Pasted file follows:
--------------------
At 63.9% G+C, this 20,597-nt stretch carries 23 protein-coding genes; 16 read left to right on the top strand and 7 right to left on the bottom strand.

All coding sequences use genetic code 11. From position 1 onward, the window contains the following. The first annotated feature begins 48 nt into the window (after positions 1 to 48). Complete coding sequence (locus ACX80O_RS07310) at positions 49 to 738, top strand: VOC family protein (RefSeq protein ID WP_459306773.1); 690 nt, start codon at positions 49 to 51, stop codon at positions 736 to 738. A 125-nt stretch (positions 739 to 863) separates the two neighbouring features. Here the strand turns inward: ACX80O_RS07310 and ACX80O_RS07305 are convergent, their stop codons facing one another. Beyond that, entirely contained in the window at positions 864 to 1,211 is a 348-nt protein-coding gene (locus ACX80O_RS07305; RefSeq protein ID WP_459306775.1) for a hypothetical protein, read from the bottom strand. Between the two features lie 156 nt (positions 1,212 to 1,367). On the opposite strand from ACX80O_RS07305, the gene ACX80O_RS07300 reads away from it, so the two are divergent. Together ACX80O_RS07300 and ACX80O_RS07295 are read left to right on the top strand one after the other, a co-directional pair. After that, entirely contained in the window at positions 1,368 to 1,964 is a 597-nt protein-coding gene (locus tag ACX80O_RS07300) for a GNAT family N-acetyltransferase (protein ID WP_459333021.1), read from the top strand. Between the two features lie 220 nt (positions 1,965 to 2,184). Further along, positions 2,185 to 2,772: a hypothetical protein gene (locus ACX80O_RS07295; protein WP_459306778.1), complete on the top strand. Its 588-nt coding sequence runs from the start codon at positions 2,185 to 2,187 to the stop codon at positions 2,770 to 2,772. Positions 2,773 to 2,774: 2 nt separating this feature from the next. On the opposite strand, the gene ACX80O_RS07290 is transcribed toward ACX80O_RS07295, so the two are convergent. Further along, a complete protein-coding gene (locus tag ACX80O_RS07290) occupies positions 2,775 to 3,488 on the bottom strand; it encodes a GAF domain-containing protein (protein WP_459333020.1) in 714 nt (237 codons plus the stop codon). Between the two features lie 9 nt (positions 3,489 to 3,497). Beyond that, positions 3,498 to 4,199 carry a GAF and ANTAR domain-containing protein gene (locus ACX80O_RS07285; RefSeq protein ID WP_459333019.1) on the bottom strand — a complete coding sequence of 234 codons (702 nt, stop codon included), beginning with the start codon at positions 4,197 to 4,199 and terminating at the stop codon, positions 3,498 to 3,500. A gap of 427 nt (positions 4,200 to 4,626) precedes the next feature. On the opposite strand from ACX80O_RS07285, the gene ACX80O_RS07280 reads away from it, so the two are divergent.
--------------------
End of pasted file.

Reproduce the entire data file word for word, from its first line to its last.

At 63.9% G+C, this 20,597-nt stretch carries 23 protein-coding genes; 16 read left to right on the top strand and 7 right to left on the bottom strand.

All coding sequences use genetic code 11. From position 1 onward, the window contains the following. The first annotated feature begins 48 nt into the window (after positions 1 to 48). Complete coding sequence (locus ACX80O_RS07310) at positions 49 to 738, top strand: VOC family protein (RefSeq protein ID WP_459306773.1); 690 nt, start codon at positions 49 to 51, stop codon at positions 736 to 738. A 125-nt stretch (positions 739 to 863) separates the two neighbouring features. Here the strand turns inward: ACX80O_RS07310 and ACX80O_RS07305 are convergent, their stop codons facing one another. Beyond that, entirely contained in the window at positions 864 to 1,211 is a 348-nt protein-coding gene (locus ACX80O_RS07305; RefSeq protein ID WP_459306775.1) for a hypothetical protein, read from the bottom strand. Between the two features lie 156 nt (positions 1,212 to 1,367). On the opposite strand from ACX80O_RS07305, the gene ACX80O_RS07300 reads away from it, so the two are divergent. Together ACX80O_RS07300 and ACX80O_RS07295 are read left to right on the top strand one after the other, a co-directional pair. After that, entirely contained in the window at positions 1,368 to 1,964 is a 597-nt protein-coding gene (locus tag ACX80O_RS07300) for a GNAT family N-acetyltransferase (protein ID WP_459333021.1), read from the top strand. Between the two features lie 220 nt (positions 1,965 to 2,184). Further along, positions 2,185 to 2,772: a hypothetical protein gene (locus ACX80O_RS07295; protein WP_459306778.1), complete on the top strand. Its 588-nt coding sequence runs from the start codon at positions 2,185 to 2,187 to the stop codon at positions 2,770 to 2,772. Positions 2,773 to 2,774: 2 nt separating this feature from the next. On the opposite strand, the gene ACX80O_RS07290 is transcribed toward ACX80O_RS07295, so the two are convergent. Further along, a complete protein-coding gene (locus tag ACX80O_RS07290) occupies positions 2,775 to 3,488 on the bottom strand; it encodes a GAF domain-containing protein (protein WP_459333020.1) in 714 nt (237 codons plus the stop codon). Between the two features lie 9 nt (positions 3,489 to 3,497). Beyond that, positions 3,498 to 4,199 carry a GAF and ANTAR domain-containing protein gene (locus ACX80O_RS07285; RefSeq protein ID WP_459333019.1) on the bottom strand — a complete coding sequence of 234 codons (702 nt, stop codon included), beginning with the start codon at positions 4,197 to 4,199 and terminating at the stop codon, positions 3,498 to 3,500. A gap of 427 nt (positions 4,200 to 4,626) precedes the next feature. On the opposite strand from ACX80O_RS07285, the gene ACX80O_RS07280 reads away from it, so the two are divergent.